an evolutionary adaptation, selected to create excitement, leading
to sexual intercourse and then reproduction.
But, "without a link to fertility or reproduction," Dr. Lloyd
said, "orgasm cannot be an adaptation."
Not everyone agrees. For example, Dr. John Alcock, a professor of
biology at Arizona State University, criticized an earlier version
of Dr. Lloyd's thesis, discussed in in a 1987 article by Stephen Jay
Gould in the magazine Natural History.
In a phone interview, Dr. Alcock said that he had not read her new
book, but that he still maintained the hypothesis that the fact
that "orgasm doesn't occur every time a woman has intercourse is not
evidence that it's not adaptive."
"I'm flabbergasted by the notion that orgasm has to happen every
time to be adaptive," he added.
Dr. Alcock theorized that a woman might use orgasm "as an
unconscious way to evaluate the quality of the male," his genetic
fitness and, thus, how suitable he would be as a father for her
"Under those circumstances, you wouldn't expect her to have it every
time," Dr. Alcock said.
Among the theories that Dr. Lloyd addresses in her book is one
proposed in 1993, by Dr. R. Robin Baker and Dr. Mark A. Bellis, at
Manchester University in England. In two papers published in the
journal Animal Behaviour, they argued that female orgasm was a way
of manipulating the retention of sperm by creating suction in the
uterus. When a woman has an orgasm from one minute before the man
ejaculates to 45 minutes after, she retains more sperm, they said.
Furthermore, they asserted, when a woman has intercourse with a man
other than her regular sexual partner, she is more likely to have an
orgasm in that prime time span and thus retain more sperm,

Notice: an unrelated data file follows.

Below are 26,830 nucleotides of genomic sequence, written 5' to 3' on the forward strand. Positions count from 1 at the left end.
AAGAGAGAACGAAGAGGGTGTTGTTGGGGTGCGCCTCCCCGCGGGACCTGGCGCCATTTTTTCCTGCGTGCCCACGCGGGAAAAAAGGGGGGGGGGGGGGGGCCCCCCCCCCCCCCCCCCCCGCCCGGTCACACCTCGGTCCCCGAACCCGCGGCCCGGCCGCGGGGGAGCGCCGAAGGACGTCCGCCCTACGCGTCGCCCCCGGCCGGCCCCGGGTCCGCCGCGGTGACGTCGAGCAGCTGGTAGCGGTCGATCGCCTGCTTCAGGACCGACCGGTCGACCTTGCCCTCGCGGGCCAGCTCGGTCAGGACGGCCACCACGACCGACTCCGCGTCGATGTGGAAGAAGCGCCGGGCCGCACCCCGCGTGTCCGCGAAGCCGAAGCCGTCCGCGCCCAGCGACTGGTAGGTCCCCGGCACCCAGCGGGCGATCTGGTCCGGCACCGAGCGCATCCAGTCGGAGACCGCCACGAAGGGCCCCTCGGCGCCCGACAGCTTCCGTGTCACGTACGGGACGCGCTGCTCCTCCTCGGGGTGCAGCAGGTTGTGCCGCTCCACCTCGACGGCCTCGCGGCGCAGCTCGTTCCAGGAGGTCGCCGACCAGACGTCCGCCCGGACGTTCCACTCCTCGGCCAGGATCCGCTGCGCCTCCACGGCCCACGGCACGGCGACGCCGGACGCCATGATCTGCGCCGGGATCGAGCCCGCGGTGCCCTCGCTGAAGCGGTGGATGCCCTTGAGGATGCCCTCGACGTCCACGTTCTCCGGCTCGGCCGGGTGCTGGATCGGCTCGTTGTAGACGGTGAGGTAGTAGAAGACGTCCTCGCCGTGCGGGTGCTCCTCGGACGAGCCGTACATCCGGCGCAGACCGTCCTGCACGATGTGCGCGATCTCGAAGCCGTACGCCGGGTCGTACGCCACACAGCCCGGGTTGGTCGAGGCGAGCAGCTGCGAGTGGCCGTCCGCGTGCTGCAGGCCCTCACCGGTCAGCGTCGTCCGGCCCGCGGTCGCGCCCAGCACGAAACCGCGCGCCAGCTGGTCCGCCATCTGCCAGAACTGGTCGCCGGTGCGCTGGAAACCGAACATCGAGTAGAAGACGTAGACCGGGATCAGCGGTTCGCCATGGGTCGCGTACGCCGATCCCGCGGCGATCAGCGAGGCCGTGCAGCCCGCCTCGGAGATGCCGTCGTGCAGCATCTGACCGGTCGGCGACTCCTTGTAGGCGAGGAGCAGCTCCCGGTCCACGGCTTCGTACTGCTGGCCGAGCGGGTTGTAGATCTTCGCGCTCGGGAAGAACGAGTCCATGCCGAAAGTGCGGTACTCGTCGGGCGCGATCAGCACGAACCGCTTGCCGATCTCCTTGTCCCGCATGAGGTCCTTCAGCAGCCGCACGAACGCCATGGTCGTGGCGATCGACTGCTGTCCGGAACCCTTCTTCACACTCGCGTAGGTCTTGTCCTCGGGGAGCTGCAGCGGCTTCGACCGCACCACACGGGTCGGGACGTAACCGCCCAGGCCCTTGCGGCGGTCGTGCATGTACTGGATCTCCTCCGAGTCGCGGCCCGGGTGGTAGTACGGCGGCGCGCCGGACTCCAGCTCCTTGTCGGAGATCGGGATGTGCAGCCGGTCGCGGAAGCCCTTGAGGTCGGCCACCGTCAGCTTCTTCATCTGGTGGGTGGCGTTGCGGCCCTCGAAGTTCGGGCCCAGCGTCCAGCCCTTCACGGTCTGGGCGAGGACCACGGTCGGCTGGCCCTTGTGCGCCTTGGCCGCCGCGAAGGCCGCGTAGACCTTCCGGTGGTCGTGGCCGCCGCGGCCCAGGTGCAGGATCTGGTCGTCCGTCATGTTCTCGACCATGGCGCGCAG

presumably making conception more likely. They postulated that women
seek other partners in an effort to obtain better genes for their
Dr. Lloyd said the Baker-Bellis argument was "fatally flawed because
their sample size is too small."
"In one table," she said, "73 percent of the data is based on the
experience of one person."
In an e-mail message recently, Dr. Baker wrote that his and Dr.
Bellis's manuscript had "received intense peer review appraisal"
before publication. Statisticians were among the reviewers, he said,
and they noted that some sample sizes were small, "but considered
that none of these were fatal to our paper."
Dr. Lloyd said that studies called into question the logic of such
theories. Research by Dr. Ludwig Wildt and his colleagues at the
University of Erlangen-Nuremberg in Germany in 1998, for example,
found that in a healthy woman the uterus undergoes peristaltic
contractions throughout the day in the absence of sexual intercourse
or orgasm. This casts doubt, Dr. Lloyd argues, on the idea that the
contractions of orgasm somehow affect sperm retention.
Another hypothesis, proposed in 1995 by Dr. Randy Thornhill, a
professor of biology at the University of New Mexico and two
colleagues, held that women were more likely to have orgasms during
intercourse with men with symmetrical physical features. On the
basis of earlier studies of physical attraction, Dr. Thornhill
argued that symmetry might be an indicator of genetic fitness.
Dr. Lloyd, however, said those conclusions were not viable
because "they only cover a minority of women, 45 percent, who say